But if any one should say that the world has indeed a cause, yet not producing but final, and that thus all things are orderly disposed with relation to this cause, it is so far well, indeed, that they admit the good to preside over the universe. But it may be asked, whether does the world receive any thing from this cause or nothing, according to desire: for if nothing, the desire by which it extends itself towards this cause is vain. But if it receives something from this cause, and this cause not only imparts good to the world, but imparts it essentially, by a much greater priority, it will be the cause of existence to the universe, that it may impart good to it essentially; and thus it will not only be the final, but the producing cause of the universe.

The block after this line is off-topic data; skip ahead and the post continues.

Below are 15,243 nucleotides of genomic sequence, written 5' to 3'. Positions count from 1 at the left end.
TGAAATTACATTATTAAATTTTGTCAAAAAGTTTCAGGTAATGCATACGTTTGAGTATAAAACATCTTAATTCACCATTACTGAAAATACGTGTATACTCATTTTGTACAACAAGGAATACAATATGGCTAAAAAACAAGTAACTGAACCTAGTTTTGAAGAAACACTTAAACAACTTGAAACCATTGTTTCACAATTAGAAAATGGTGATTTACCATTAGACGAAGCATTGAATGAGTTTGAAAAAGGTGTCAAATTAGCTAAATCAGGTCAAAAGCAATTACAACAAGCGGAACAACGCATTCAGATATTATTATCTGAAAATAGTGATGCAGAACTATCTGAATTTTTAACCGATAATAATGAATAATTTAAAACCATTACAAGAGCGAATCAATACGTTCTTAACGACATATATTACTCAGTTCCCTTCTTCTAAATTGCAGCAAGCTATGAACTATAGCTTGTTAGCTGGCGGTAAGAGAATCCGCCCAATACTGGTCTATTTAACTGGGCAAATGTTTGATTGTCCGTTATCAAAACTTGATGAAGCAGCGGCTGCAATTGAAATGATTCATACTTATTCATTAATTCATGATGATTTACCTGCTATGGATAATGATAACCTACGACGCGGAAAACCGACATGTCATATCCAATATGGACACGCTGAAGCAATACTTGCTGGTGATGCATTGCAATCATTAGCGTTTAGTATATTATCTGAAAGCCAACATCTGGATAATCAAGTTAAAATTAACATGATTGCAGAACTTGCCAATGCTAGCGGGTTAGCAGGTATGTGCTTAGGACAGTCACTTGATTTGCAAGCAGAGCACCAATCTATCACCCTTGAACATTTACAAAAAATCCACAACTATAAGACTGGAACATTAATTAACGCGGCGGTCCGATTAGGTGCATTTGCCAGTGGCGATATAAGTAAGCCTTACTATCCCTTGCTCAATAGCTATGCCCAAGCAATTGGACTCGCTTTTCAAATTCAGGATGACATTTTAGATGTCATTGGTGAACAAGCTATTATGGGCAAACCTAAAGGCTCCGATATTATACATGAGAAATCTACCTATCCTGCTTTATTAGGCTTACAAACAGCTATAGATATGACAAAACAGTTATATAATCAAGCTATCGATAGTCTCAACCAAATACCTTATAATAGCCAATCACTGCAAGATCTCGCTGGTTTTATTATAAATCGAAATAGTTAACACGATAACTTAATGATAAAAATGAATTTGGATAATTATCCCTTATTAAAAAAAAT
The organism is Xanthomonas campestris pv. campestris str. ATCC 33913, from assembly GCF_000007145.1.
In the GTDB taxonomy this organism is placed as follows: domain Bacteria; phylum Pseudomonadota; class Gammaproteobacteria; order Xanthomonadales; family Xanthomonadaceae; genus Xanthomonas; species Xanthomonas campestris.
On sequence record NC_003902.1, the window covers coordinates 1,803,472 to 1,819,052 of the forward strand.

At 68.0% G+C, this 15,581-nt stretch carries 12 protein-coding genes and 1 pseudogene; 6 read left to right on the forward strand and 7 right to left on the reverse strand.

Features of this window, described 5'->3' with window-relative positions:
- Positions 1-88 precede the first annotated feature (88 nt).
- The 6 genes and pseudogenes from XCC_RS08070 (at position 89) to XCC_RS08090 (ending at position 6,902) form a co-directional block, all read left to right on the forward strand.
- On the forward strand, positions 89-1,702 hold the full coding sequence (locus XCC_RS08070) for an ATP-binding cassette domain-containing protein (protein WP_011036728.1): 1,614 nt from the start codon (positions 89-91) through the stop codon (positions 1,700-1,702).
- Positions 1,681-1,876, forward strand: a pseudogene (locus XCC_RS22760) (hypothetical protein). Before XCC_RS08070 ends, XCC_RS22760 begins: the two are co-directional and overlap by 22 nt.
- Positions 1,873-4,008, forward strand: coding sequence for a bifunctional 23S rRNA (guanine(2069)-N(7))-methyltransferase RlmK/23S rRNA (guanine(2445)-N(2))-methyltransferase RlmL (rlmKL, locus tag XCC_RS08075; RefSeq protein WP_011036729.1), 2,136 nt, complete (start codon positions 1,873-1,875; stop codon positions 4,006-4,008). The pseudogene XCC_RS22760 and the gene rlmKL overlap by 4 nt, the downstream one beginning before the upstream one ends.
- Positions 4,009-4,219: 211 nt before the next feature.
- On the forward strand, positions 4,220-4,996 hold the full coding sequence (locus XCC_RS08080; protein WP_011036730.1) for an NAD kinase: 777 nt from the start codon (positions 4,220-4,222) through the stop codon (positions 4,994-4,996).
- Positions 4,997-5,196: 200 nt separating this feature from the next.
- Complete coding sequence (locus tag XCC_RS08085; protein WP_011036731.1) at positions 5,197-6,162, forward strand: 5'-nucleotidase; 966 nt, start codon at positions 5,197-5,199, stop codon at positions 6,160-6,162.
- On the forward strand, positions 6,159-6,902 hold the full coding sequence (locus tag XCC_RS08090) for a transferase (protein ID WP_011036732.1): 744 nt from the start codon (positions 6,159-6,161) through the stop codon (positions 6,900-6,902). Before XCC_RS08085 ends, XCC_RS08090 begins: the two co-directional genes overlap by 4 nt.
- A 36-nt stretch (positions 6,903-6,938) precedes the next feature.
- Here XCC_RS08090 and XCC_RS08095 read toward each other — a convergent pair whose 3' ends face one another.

In the next place, let us direct our attention to the phaenomena, to things equal and unequal, similar and dissimilar, and all such sensible particulars as are by no means truly denominated. For where is there equality in sensibles which are mingled with inequality? where similitude in things filled with dissimilitude? where the beautiful among things of which the subject is base? where the good in things in which there is capacity and the imperfect? Each of these sensible particulars, therefore, is not that truly which it is said to be. For how can things, the nature of which consists in the impartible and in privation of interval, subsist perfectly in things partible and endued with interval? But our soul is able both to conceive and generate things far more accurate and pure than the phaenomena. Hence it corrects the apparent circle, and points out how far it falls short of the perfectly accurate. And it is evident that in so doing it beholds another form more beautiful and more perfect than this. For unless it beheld something more pure it could not say that this is not truly beautiful, and that is not in every respect equal. If, therefore, a partial soul, such as ours, is able to generate and contemplate in itself things more perfect than the phaenomena, such as the accurate sphere and circle, the accurately beautiful and equal, and in a similar manner every other form, but the cause of the universe is neither able to generate nor contemplate things more beautiful than the phaenomena, how is the one the fabricator of the universe but the other of a part of the universe? For a greater power is effective of things more perfect, and a more immaterial intellect contemplates more excellent spectacles. The maker of the world, therefore, is able both to generate and understand forms much more accurate and perfect than the phaenomena. Where, then, does he generate, and where does be behold them? Evidently in himself; for he contemplates himself. So that by beholding and generating himself, he at the same time generates in himself, and gives subsistence to forms more immaterial and more accurate than the phaenomena.